Looking for Mary Magdalene

Anne Fedele, the author of Looking for Mary Magdalene: Alternative Pilgrimage and Ritual Creativity at Catholic Shrines in France sent me an email earlier in the week to tell me about her book.  I’ve obviously been out of the Mary Magdalene loop for some time but the title caught my attention so I took a look.  Here is the description:

Anna Fedele offers a sensitive ethnography of alternative pilgrimages to French Catholic shrines dedicated to Saint Mary Magdalene. Drawing on more than three years of fieldwork, she describes how pilgrims from Italy, Spain, Britain, and the United States interpret Catholic figures, symbols, and sites according to theories derived from the international Neopagan movement. Fedele pays particular attention to the pilgrims’ life stories, rituals and reading. She examines how they devise their rituals, how anthropological literature has influenced them, and why this kind of spirituality is increasingly prevalent in the West. These pilgrims cultivate spirituality in interaction with each other and with textual sources: Jungian psychology, Goddess mythology, and “indigenous” traditions merge into a corpus of practices centered upon the worship of the Goddess and Mother Earth, and the sacralization of the reproductive cycle. Their rituals present a critique of Roman Catholicism and the medical establishment, and question contemporary discourse on gender.

The reason I find this so fascinating is that when I was actively researching Mary Magdalene, a good part of my interest wasn’t in Mary Magdalene as much as it was in her followers.  There was a burgeoning Mary Magdalene movement ten years ago and it has had a good deal of time to grow and evolve.  It’s marvelous that someone is taking a look at the recent social impact that Mary Magdalene has had.  Specifically, Dr. Fedele is looking at thinking and behavior around pilgrimage, which is, I think, an excellent place to start.  Pilgrims, by definition, are doing something about their faith.  They aren’t sitting in their living rooms thinking and blogging (ahem), they have taken action.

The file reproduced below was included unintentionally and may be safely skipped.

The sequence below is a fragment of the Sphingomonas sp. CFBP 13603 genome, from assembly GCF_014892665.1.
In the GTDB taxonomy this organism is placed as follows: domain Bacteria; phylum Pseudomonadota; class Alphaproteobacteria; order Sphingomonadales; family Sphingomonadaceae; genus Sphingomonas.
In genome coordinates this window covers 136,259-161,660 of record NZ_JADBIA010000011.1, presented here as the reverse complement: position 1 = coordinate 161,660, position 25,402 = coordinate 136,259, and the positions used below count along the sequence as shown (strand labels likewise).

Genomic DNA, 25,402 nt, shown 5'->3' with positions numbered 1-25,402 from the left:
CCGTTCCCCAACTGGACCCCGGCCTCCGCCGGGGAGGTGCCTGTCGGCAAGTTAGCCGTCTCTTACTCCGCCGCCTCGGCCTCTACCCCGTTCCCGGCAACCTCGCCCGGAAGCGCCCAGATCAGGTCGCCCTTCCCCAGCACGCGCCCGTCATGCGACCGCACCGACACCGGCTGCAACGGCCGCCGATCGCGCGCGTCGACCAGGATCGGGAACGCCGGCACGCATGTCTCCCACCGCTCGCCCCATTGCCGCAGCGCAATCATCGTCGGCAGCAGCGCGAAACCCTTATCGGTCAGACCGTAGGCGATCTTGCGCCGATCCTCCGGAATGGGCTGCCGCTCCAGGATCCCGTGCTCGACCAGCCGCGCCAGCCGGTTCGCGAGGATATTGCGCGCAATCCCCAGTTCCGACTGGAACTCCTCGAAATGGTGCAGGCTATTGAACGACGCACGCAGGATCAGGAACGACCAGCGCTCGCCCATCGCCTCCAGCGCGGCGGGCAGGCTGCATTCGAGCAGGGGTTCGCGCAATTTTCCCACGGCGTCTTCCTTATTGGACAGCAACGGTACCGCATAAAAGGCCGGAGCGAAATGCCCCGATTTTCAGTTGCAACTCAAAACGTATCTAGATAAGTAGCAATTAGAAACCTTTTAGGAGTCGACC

Yes, I’ve read into the title and description a bit as I’ve not yet read the book.  I’m looking forward to it though; my MM bookshelf has been languishing unloved for some time and this looks like a marvelous title to start bringing it back to life.

Lesa

About Lesa

When Lesa learned in 1997 that there was nothing in the Gospels that said Mary Magdalene was a prostitute, she hit the books and started Magdalene.org a year later. Since then she has had the good fortune to have written a book, been featured in Newsweek, spoken on NPR and appear in a documentary with some of her favorite MM authors.

4 thoughts on “Looking for Mary Magdalene

  1. In May I am leaving for Europe to hike the Camino again. I have previously walked this ancient pilgrimage trail from Le Puy, France to the West Coast of Spain and also the two week Camino deviation to Rocamadour to see the Black Madonna there. This time I will be starting at St. Jean-Pied-de-Port and hiking to Santiago, Spain along the Camino. I have always made a point of visiting any Mary Magdalene church or chapel I came upon but I would like to do so with a more specific intention this year. I have lived in the Provence area of France several times and had easy access to the St. Maximin Bascilica and the legendary cave in the Sainte-Baume Mountains; they were only an hour away from my home near Aix en Provence and I was able to spend many peaceful, inspiring hours in both places. I’ve been searching for any kind of reference text to the many Mary Magdalene churches along the Camino in Spain but can’t find anything. Do you have any suggestions of a book or website that I could access? Or maybe, this just might turn out to be my next writing project. Any help you can give to me would be greatly appreciated.

    • Hi, Joyce:

      I wish I knew of such a text as well – I’ve not been able to find much about Mary Magdalene pilgrimage sites either. Without doing a bunch of digging, I would recommend Susan Haskins’ “Mary Magdalen: Myth and Metaphor” and Katherine Ludwig Jansen’s “Making of the Magdalen” if you have time to check them out. I can’t guarantee they’ll have what you’re looking for but I’ve found both of them indispensable when trying to find info about MM in the middle ages in Europe.

      Good luck! I would love to hear how your travels go. :-)

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